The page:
A bright and white library, rows and rows of books, with a single person in the middle reaching for a single book.

New CSS functional pseudo-class selectors :is() and :where()

New CSS functional pseudo-class selectors :is() and :where()

These seemingly small additions to CSS selector syntax are going to have a big impact.

Updated

When writing CSS, you can sometimes end up with long selector lists to target multiple elements with the same style rules. For example, if you want to color adjust any <b> tags found inside a header element, you could write:

h1 > b, h2 > b, h3 > b, h4 > b, h5 > b, h6 > b {
color: hotpink;
}

Instead, you could use :is() and improve legibility while avoiding a long selector:

:is(h1,h2,h3,h4,h5,h6) > b {
color: hotpink;
}

Legibility and shorter selector conveniences are only a piece of the value that :is() and :where() bring to CSS. In this post, you'll discover the syntax and value of these two functional pseudo selectors.

An infinite visual of before and after using :is()

Browser compatibility #

The :is and :where pseudo-classes are supported in Chromium (>=88), Firefox (>= 78) and Safari (>=14). See MDN's browser compatibility table for more information. Some older browser versions support the :is() selector as :matches() or -webkit-any(). For more information see the :is() page on MDN.

Meet :is() and :where() #

These are functional pseudo-class selectors, notice the () at the end and the way they start with :. Think of these as runtime dynamic function calls that match elements. When writing CSS, they give you a way to group elements together in the middle, beginning or end of a selector. They also can change specificity, giving you power to nullify or increase specificity.

Selector grouping #

Anything that :is() can do regarding grouping, so can :where(). This includes being used anywhere in the selector, nesting, and stacking them. Full CSS flexibility you know and love. Here's a few examples:

/* at the beginning */
:where(h1,h2,h3,h4,h5,h6) > b {
color: hotpink;
}

/* in the middle */
article :is(header,footer) > p {
color: gray;
}

/* at the end */
.dark-theme :where(button,a) {
color: rebeccapurple;
}

/* multiple */
:is(.dark-theme, .dim-theme) :where(button,a) {
color: rebeccapurple;
}

/* stacked */
:is(h1,h2):where(.hero,.subtitle) {
text-transform: uppercase;
}

/* nested */
.hero:is(h1,h2,:is(.header,.boldest)) {
font-weight: 900;
}

Each of the above selector examples demonstrates the flexibility of these two functional pseudo-classes. To find areas of your code that could benefit from :is() or :where(), look for selectors with multiple commas and selector repetition.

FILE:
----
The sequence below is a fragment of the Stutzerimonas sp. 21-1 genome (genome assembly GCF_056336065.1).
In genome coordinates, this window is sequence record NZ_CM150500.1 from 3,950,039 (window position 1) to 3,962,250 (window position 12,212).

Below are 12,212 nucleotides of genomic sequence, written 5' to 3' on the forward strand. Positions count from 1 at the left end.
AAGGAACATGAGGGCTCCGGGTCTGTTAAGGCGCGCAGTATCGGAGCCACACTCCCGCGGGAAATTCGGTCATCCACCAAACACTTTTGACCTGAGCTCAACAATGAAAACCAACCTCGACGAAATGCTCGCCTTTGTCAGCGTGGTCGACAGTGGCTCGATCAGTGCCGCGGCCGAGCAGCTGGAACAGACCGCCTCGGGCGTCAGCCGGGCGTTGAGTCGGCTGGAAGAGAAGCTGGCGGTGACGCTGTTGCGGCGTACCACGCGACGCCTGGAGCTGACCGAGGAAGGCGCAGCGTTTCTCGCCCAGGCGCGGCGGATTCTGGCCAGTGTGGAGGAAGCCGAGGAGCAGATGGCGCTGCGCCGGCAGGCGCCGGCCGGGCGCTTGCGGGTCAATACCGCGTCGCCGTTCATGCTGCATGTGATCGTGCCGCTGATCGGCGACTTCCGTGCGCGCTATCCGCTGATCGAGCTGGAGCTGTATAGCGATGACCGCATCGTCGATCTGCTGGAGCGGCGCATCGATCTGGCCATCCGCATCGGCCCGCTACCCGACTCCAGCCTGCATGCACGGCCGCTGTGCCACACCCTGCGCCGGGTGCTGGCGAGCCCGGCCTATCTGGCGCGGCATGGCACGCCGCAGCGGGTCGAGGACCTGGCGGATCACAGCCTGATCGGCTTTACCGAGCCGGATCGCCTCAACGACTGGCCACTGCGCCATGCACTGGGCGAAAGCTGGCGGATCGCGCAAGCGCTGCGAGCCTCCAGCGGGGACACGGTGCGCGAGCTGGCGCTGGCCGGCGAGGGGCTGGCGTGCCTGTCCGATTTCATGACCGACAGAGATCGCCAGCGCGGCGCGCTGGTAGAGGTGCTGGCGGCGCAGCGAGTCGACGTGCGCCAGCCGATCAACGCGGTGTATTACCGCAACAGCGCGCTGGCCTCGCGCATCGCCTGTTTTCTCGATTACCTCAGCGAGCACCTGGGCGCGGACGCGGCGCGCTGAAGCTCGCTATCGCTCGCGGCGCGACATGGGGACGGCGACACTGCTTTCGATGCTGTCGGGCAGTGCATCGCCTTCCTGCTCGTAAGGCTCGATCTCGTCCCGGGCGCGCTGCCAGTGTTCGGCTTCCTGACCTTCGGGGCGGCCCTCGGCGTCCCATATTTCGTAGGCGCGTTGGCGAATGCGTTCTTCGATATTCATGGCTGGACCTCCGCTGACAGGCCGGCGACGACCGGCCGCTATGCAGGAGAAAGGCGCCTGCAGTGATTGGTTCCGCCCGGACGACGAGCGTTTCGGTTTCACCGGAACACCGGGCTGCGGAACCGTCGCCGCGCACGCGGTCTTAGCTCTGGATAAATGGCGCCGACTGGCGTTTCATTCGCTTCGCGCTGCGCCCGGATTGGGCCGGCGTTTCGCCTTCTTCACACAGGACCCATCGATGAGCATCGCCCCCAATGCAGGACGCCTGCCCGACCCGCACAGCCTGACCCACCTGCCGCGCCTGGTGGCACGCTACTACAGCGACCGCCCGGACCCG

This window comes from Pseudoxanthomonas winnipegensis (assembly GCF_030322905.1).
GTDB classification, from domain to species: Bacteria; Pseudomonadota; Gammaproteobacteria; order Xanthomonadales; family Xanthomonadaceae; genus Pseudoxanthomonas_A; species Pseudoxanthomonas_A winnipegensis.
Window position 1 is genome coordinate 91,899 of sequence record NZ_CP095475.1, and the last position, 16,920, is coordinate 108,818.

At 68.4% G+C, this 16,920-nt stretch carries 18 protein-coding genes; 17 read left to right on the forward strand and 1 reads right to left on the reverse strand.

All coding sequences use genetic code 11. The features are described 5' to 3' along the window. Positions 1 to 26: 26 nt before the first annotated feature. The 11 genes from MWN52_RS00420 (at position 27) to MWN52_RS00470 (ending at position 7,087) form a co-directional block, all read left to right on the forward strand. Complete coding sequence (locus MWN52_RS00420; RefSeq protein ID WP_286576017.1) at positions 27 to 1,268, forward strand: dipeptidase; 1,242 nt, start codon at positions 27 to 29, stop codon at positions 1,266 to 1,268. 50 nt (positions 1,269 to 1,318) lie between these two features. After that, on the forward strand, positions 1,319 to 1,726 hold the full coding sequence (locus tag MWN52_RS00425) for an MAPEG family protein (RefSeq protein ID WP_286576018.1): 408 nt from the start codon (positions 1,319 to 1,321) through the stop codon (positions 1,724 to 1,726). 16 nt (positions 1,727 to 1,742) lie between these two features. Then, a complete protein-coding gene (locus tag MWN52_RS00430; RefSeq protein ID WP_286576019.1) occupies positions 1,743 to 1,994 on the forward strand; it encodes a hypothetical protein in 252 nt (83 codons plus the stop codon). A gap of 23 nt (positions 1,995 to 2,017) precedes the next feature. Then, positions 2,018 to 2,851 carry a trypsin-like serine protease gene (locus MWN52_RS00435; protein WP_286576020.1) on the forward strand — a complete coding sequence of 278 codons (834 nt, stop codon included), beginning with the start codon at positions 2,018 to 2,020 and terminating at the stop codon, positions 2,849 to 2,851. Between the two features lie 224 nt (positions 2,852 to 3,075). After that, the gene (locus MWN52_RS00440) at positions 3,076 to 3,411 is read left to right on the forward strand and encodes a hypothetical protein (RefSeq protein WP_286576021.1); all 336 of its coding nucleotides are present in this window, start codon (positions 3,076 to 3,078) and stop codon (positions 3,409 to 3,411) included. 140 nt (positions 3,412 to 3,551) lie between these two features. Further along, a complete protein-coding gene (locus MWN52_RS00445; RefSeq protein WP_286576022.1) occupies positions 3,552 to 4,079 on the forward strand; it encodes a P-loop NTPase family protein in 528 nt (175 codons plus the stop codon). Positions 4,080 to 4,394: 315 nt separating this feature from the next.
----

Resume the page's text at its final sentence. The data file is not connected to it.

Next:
Using simple and complex selectors with :is() #

For a brush up on selectors, check out the selectors module on Learn CSS. Here's a few examples of simple and complex selectors to help illustrate the ability:

article > :is(p,blockquote) {
color: black;
}

:is(.dark-theme.hero > h1) {
font-weight: bold;
}

article:is(.dark-theme:not(main .hero)) {
font-size: 2rem;
}
Gotchas!

Normally, when using a , to create a list of selectors, if any of the selectors are invalid, all of the selectors are invalidated and the list will fail to match elements. That is to say they are not forgiving of errors. :is() and :where() though are forgiving, and can get you out of a bind!

So far, :is() and :where() are syntactically interchangeable. It's time to look at how they're different.

The difference between :is() and :where() #

When it comes to specificity, :is() and :where() strongly diverge. For a brush up on specificity, see the specificity module on Learn CSS.

In short

  • :where() has no specificity.
    :where() squashes all the specificity in the selector list passed as functional parameters. This is a first of its kind selector feature.
  • :is() takes the specificity of it's most specific selector.
    :is(a,div,#id) has a specificity score of an ID, 100 points.

Taking on the highest specificity selector from the list has only been a gotcha for me when I was getting too excited about grouping. I was always able to improve legibility by moving the high specificity selector to it's own selector where it wouldn't have so much impact. Here's an example of what I mean:

article > :is(header, #nav) {
background: white;
}

/* better as */
article > header,
article > #nav
{
background: white;
}

With :where(), I'm waiting to see libraries offer versions with no specificity. The specificity competition between author styles and library styles could come to an end. There would be no specificity to compete with when writing CSS. CSS has been working on a grouping feature like this for quite some time, it's here, and it's still largely unexplored territory. Have fun making smaller stylesheets and removing commas.

Photo by Markus Winkler on Unsplash

Last updated: Improve article